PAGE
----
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Regardless of its wrong assumptions about President Conant's annual report, the Cambridge Union of Teachers has made one thing clear. No official report which will obviously attract wide publicity and public reaction should be issued without extra care that there are no ambiguous statements. Misinterpretation of any public state-men is easy, and twisting the meaning of veiled educational proclamations is easier. Although many in the University are still puzzled and confused by President Conant's report, few can possibly believe that by "limitation" Mr. Conant meant a drastic curtailment of enrollment in all colleges. Naturally, to the man in the street "diminution of the total number of students" would signify, if anything, an aristocratic revolt against the old American tradition of "opportunity for all, closed doors to none."

Formerly headed by J. Raymond Walsh, ousted Harvard Economics instructor, the Cambridge Union, an affiliate of the American Federation of Teachers, headed by the ousted Yale teacher, Jerome Davis, apparently represents public sentiment. Though agreeing with some of Mr. Conant's demands, it declared, in opposition, that the country needed more educated men. It said, also, that his proposal would not solve unemployment. And it concluded that, if the number of students were limited, democracy would speedily end.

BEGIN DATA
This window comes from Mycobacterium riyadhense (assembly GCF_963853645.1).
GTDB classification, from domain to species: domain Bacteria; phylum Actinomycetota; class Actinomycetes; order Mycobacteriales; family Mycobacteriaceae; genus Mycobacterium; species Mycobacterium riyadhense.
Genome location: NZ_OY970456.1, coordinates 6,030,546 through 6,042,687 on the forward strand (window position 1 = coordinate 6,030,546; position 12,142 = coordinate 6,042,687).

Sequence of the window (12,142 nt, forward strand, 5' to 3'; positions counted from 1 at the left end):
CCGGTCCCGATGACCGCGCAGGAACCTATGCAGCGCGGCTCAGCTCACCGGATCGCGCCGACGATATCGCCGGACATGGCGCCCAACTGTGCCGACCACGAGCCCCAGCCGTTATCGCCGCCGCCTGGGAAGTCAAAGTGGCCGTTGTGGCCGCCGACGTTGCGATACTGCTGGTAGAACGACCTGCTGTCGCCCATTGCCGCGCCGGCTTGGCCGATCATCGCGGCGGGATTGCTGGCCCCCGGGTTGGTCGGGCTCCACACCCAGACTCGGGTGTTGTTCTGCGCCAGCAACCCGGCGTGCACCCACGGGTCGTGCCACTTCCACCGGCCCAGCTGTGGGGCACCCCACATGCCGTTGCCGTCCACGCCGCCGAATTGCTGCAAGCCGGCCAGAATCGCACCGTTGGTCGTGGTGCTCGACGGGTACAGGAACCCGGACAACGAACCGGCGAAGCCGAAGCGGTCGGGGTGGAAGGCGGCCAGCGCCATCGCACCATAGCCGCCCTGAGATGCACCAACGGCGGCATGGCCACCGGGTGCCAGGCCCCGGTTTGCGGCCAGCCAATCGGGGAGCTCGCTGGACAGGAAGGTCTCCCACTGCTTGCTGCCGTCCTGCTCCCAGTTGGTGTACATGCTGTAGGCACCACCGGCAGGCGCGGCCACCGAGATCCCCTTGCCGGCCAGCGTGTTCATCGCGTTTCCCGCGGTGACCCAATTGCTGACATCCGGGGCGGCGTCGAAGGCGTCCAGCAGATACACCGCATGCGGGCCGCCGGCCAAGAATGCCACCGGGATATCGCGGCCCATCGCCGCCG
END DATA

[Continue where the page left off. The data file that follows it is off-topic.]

But it is doubtful whether Mr. Conant expects to solve unemployment by his proposals as much as he wants to improve the quality of Harvard graduates. Certainly, he does not consider the University, as some educators look at their institutions, a business for the mass production of college men. Yet, his intentions do not free him from the rightful charge that the dubiousness of his report promoted many inaccurate interpretations and much public resentment.

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